We IT leaders say we believe in the new ways. But we won't survive if our actions don't match our words.
Hurricane Preparation 101 dictates that, among other things, you make sure that your gas tank is full BEFORE the storm creates supply problems. Yet it appears that a lot of folks on or near the East Coast didn't tank up before Sandy, leading to panic buying and miles-long gas lines.
Similarly, IT leaders know that massive IT storms, among them consumerization and cloud, are heading their way. Yet it appears that most of them are ignoring the warnings, continuing to do business as usual, which begs the question: Will we survive the coming IT apocalypse?
Survival will be hard. Even those of us who know better keep reverting to old practices. I've been guilty of it myself.
On a small scale, just last week I found myself admitting to staff that I messed up with the software we had picked to replace our department's outdated, magnet-sliding in/out board. I had allowed our team to bypass our normal analysis process: Define the business benefit, identify key stakeholders and requirements, and so on. What a mistake.
A systems administrator went ahead and installed the clunky software on our Exchange server and client workstations. Win64 problems crashed Outlook. The software didn't allow sign-in or sign-out remotely unless, in a grotesque workaround, users sent themselves an email with text commands to sign in or out. Mobility was limited. And we were perpetuating the high-maintenance IT practices of the early 2000s, if not the '90s.
After we went through this pain, a quick business analysis revealed another path: We could have simply subscribed to inexpensive software-as-a-service that not only was hosted by a third party, but also allowed for mobile access and came with an easy-to-use, modern Web interface. Doh!
We can't continue to be our own worst enemy. Our mouths say we believe in the new ways, but we won't survive if our actions don't match our words. Most IT organizations are under intense pressure to do more with fewer people, so if we want to survive, we must take at least five steps.
1. Make the IT organization live by the same IT rules business units must live by. My main failure in the in/out automation debacle was to let staff proceed without a business analysis and justification. Sometimes such analyses show that the proposed action is a waste of time and resources. I'm not saying that everything requires a stultifying process that stifles innovation; a quick but thoughtful assessment can keep you from running off the rails.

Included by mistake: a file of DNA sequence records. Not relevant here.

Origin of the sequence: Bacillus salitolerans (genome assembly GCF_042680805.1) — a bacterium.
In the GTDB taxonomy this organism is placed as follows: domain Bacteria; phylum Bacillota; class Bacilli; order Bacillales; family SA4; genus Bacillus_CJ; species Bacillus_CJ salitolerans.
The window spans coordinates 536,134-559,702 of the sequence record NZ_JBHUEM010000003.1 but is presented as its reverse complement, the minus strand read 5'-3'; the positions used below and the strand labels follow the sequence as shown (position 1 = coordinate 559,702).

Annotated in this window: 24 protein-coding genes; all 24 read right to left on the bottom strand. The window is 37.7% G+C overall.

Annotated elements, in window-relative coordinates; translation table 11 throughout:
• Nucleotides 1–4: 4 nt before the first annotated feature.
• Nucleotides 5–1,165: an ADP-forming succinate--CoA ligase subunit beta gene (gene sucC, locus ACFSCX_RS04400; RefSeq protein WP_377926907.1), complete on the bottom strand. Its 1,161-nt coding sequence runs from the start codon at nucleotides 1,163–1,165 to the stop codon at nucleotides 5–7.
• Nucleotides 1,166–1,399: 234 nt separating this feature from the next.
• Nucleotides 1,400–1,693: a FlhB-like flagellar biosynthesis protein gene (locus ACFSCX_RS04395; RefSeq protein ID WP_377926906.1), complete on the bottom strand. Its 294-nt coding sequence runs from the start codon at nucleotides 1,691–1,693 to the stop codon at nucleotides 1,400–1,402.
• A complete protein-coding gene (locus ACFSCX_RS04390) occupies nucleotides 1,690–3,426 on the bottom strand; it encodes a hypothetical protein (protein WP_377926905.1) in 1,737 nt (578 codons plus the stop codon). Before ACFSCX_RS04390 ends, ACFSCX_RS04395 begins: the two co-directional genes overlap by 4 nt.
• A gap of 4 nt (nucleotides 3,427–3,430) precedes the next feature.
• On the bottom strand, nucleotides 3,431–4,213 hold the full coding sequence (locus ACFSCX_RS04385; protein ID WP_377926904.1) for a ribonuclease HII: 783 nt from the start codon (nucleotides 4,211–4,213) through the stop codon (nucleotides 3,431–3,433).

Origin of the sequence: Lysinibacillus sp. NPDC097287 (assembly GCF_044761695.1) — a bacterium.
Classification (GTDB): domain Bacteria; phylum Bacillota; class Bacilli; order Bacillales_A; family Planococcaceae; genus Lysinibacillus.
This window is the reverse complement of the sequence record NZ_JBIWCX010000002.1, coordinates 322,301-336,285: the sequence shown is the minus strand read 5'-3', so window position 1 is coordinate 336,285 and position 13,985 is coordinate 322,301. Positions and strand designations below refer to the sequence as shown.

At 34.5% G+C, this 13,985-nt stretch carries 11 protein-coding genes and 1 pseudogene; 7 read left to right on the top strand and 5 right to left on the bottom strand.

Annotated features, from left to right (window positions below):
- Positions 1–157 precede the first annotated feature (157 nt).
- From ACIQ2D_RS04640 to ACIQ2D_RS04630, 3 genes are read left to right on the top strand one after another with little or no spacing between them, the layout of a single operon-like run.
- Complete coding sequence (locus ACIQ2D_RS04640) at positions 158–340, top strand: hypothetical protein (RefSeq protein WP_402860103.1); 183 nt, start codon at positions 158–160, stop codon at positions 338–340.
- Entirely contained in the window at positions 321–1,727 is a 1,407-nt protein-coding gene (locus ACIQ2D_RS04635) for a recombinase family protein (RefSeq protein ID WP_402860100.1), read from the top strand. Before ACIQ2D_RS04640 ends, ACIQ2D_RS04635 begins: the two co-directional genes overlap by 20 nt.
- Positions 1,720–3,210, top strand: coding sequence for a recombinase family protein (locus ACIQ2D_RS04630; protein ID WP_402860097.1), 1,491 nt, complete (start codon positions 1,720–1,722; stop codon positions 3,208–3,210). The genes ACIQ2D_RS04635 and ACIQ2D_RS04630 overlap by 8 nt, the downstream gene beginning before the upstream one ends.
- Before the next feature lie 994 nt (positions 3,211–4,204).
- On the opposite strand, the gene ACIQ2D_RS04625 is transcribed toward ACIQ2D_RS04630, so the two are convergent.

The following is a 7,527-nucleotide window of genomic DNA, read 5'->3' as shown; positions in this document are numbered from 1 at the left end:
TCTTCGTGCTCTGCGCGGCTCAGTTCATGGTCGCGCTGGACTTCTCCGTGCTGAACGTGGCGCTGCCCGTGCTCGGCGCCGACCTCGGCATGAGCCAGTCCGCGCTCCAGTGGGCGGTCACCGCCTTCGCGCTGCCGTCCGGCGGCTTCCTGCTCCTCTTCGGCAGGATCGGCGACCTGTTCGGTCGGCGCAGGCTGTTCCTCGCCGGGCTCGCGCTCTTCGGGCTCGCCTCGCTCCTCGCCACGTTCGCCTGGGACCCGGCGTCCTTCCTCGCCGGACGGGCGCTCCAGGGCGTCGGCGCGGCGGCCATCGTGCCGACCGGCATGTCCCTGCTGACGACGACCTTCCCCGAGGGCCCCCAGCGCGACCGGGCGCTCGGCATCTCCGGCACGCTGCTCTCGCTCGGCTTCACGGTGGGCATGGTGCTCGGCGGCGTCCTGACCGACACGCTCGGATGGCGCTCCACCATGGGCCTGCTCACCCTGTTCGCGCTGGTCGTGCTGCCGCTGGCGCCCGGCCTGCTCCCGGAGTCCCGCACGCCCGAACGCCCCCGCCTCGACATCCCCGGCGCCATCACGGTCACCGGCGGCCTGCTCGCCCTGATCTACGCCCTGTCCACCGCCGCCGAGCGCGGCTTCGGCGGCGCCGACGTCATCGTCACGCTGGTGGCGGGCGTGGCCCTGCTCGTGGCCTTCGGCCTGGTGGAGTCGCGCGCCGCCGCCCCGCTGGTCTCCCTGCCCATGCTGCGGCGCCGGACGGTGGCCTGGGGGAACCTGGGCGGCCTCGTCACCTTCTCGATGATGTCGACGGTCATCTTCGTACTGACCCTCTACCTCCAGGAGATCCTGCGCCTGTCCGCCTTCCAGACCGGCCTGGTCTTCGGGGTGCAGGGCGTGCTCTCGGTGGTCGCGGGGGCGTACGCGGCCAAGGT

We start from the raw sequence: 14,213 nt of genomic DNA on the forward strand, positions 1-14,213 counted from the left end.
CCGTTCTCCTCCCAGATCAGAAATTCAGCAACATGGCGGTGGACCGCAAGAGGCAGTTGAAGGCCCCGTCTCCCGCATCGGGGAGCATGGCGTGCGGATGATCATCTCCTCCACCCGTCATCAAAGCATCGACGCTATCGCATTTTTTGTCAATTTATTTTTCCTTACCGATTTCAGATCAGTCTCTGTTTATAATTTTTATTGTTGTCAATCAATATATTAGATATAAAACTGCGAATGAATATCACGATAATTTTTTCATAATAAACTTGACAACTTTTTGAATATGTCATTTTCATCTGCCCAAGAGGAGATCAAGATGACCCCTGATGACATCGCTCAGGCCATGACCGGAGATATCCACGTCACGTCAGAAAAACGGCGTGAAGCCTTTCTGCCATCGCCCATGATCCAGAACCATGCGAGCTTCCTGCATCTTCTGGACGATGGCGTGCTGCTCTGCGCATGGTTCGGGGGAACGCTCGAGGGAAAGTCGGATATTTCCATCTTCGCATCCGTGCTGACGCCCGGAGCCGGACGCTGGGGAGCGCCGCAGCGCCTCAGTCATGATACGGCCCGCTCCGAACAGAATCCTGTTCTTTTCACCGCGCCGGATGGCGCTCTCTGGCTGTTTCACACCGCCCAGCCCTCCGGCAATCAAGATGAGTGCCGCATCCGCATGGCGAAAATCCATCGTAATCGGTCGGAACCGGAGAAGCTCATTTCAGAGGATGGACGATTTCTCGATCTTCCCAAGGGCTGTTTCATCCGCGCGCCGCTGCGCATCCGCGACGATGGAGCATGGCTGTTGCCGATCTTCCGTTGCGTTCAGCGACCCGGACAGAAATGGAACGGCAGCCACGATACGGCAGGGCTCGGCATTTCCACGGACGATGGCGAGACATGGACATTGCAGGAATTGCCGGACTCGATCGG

2. Embrace software-as-a-service. For certain kinds of applications -- where there's little downside to downtime, for instance, or where the data is temporary in nature -- it makes no sense to waste staff time on installation and maintenance. In/out boards are one example. Project management is another. Help desk SaaS such as ZenDesk and FrontRange is providing rich benefits for customers, yet IT organizations continue to buy on-premises help desk software -- provision a server, patch it, occupy a switch port, add it to the portfolio of monitored systems, add virus protection, install management software, and troubleshoot it when something breaks…instead of paying a few bucks a month?
3. Take a risk on a startup vendor. It's a question of risk management. Startups, hungry and eager to grow, can provide incredible value. Measure that value against the vendor viability risks and make a decision. CIOs who take no risks reap no rewards.
4. Move beyond the PC. When you default to doing what you've always done, there are cost implications. Instead of deploying our public in/out board display on a PC, with the associated costs of a Windows license, mini-tower and monitor, we could use a Wi-Fi-only iPad as a smartboard. This options cuts costs and lets employees interact with the app without a keyboard or mouse. At scale, decisions like this one will make a big difference.
5. Welcome selective sourcing. As with SaaS, sometimes it doesn't make sense to do something internally. But I see a xenophobia among my IT leader peers when it comes to outsourcing. The arguments? "We can do it better." "We don't have enough control over a contractor." "Retraining people is a pain." They're all nonsense.
We know there are downsides with internal staffers, too, but we don't lay everyone off. So what's the right mix? In my experience, there are core competencies -- typically high-frequency, high-value activities -- that staffers are really good at. Everything else is at least a candidate for selective sourcing.
If we want to survive the coming IT apocalypse, we'd better focus less on control and more on letting go of old school IT practices and belief systems.
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